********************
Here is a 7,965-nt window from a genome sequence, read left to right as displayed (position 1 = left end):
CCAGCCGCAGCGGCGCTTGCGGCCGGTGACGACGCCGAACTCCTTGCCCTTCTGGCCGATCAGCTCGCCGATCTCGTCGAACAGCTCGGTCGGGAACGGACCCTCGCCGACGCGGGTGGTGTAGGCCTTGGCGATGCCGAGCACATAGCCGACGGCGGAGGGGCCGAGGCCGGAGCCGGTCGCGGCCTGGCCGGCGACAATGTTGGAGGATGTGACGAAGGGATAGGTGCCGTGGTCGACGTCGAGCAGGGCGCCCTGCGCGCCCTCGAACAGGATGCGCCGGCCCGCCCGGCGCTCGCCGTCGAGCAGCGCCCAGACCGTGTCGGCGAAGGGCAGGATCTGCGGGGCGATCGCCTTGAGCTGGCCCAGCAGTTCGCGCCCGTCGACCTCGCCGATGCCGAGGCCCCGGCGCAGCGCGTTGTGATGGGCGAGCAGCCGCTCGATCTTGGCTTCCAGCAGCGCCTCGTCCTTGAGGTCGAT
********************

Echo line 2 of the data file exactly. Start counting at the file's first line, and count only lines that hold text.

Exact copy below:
CCAGCCGCAGCGGCGCTTGCGGCCGGTGACGACGCCGAACTCCTTGCCCTTCTGGCCGATCAGCTCGCCGATCTCGTCGAACAGCTCGGTCGGGAACGGACCCTCGCCGACGCGGGTGGTGTAGGCCTTGGCGATGCCGAGCACATAGCCGACGGCGGAGGGGCCGAGGCCGGAGCCGGTCGCGGCCTGGCCGGCGACAATGTTGGAGGATGTGACGAAGGGATAGGTGCCGTGGTCGACGTCGAGCAGGGCGCCCTGCGCGCCCTCGAACAGGATGCGCCGGCCCGCCCGGCGCTCGCCGTCGAGCAGCGCCCAGACCGTGTCGGCGAAGGGCAGGATCTGCGGGGCGATCGCCTTGAGCTGGCCCAGCAGTTCGCGCCCGTCGACCTCGCCGATGCCGAGGCCCCGGCGCAGCGCGTTGTGATGGGCGAGCAGCCGCTCGATCTTGGCTTCCAGCAGCGCCTCGTCCTTGAGGTCGAT